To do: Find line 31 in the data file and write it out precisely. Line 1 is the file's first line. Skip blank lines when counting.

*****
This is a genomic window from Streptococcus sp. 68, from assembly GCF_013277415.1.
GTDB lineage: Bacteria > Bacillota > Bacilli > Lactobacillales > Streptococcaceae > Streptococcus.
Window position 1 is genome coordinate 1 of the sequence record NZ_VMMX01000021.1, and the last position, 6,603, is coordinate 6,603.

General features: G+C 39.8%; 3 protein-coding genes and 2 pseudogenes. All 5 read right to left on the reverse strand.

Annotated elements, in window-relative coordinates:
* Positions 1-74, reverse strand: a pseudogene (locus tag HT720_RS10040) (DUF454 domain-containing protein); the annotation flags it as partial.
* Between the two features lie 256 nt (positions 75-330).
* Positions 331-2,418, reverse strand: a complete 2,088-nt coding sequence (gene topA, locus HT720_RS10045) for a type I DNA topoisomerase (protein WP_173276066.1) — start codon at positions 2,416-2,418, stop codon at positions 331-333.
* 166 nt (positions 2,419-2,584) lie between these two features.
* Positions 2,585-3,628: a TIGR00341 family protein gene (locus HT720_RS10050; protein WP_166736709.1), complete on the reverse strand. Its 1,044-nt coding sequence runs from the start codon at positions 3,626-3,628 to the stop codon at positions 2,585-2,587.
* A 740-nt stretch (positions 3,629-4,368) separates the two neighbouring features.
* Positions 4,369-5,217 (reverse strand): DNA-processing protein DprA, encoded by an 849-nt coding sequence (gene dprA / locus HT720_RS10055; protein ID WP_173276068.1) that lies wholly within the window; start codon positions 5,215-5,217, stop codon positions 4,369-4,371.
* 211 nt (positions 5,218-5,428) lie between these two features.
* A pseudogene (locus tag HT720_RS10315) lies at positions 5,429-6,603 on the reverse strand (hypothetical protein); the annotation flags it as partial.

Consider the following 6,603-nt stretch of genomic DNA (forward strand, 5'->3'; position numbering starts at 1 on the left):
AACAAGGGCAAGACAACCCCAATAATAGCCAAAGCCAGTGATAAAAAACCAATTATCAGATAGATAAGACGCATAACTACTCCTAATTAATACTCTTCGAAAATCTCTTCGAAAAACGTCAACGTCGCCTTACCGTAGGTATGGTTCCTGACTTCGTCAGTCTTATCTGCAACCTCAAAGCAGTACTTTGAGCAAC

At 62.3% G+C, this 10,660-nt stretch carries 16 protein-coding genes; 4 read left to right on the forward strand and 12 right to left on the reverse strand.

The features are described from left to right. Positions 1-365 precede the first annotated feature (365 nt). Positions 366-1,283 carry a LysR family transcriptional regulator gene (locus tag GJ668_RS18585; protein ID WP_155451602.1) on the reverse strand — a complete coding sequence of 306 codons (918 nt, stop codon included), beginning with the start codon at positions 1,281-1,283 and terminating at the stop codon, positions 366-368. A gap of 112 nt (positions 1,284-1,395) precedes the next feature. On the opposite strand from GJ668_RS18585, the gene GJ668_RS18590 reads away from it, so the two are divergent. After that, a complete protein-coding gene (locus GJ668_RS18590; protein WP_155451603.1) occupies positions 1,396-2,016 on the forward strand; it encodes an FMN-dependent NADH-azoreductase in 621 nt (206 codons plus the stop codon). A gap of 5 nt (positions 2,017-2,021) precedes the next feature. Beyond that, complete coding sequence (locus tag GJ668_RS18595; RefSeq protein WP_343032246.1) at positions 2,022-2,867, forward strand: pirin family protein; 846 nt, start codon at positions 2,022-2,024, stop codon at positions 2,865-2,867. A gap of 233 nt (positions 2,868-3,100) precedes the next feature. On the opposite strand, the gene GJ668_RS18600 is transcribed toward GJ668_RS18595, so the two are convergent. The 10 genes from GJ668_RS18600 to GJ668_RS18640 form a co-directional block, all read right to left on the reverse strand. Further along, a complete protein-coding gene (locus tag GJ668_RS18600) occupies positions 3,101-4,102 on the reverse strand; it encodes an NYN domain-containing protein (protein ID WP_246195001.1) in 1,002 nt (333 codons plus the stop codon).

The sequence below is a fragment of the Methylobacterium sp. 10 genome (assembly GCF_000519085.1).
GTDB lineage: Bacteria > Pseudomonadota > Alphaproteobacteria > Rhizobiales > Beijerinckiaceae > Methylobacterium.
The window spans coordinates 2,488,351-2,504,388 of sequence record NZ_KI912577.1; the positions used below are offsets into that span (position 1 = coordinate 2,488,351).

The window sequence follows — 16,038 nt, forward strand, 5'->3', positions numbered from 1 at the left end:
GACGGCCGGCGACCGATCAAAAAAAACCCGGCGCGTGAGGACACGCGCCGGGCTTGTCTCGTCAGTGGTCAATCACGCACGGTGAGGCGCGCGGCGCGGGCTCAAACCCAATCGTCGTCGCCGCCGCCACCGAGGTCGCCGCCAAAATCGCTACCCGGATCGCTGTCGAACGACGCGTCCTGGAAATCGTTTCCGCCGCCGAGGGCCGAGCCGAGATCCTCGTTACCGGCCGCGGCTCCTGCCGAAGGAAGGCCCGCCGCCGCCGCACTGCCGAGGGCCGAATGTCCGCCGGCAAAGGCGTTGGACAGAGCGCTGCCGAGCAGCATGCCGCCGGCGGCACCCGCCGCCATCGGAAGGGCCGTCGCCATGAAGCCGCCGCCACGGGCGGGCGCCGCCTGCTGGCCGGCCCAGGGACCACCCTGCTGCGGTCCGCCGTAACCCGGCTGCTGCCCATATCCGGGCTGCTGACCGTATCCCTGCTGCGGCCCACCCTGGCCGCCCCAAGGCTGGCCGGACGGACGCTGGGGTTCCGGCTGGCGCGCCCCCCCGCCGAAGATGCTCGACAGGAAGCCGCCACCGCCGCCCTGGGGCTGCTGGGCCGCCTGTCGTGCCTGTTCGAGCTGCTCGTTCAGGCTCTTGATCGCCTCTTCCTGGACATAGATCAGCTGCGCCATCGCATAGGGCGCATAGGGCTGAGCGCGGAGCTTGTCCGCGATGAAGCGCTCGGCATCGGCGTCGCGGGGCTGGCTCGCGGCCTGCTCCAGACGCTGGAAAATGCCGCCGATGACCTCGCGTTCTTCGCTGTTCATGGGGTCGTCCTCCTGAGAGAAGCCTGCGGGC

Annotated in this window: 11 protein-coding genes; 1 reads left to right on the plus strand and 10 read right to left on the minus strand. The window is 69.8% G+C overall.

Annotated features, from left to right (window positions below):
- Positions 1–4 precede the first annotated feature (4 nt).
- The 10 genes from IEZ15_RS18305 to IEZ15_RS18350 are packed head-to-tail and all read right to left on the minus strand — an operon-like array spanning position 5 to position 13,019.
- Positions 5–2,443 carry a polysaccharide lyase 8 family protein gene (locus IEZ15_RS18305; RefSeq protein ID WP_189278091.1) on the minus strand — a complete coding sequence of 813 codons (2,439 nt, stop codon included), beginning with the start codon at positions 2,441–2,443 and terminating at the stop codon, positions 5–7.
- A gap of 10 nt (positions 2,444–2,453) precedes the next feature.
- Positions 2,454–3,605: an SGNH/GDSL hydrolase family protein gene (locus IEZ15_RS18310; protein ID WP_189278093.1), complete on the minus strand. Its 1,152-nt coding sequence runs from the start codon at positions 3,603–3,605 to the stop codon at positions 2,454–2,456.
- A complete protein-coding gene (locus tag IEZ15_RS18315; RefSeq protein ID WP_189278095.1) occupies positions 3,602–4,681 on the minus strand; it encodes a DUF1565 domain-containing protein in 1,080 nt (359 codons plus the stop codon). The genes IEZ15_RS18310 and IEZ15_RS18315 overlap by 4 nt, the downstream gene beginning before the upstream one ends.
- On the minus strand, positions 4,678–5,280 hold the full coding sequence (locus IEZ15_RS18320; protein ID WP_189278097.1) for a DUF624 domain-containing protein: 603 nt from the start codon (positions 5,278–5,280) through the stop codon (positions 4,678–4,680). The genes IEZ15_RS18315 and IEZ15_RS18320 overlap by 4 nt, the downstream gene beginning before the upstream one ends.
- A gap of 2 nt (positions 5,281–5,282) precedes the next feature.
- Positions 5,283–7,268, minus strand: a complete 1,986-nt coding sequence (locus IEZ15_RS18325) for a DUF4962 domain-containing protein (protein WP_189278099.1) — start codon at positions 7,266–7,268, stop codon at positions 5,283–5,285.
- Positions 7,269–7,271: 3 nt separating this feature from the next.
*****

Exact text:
- A complete protein-coding gene (locus tag IEZ15_RS18315; RefSeq protein ID WP_189278095.1) occupies positions 3,602–4,681 on the minus strand; it encodes a DUF1565 domain-containing protein in 1,080 nt (359 codons plus the stop codon). The genes IEZ15_RS18310 and IEZ15_RS18315 overlap by 4 nt, the downstream gene beginning before the upstream one ends.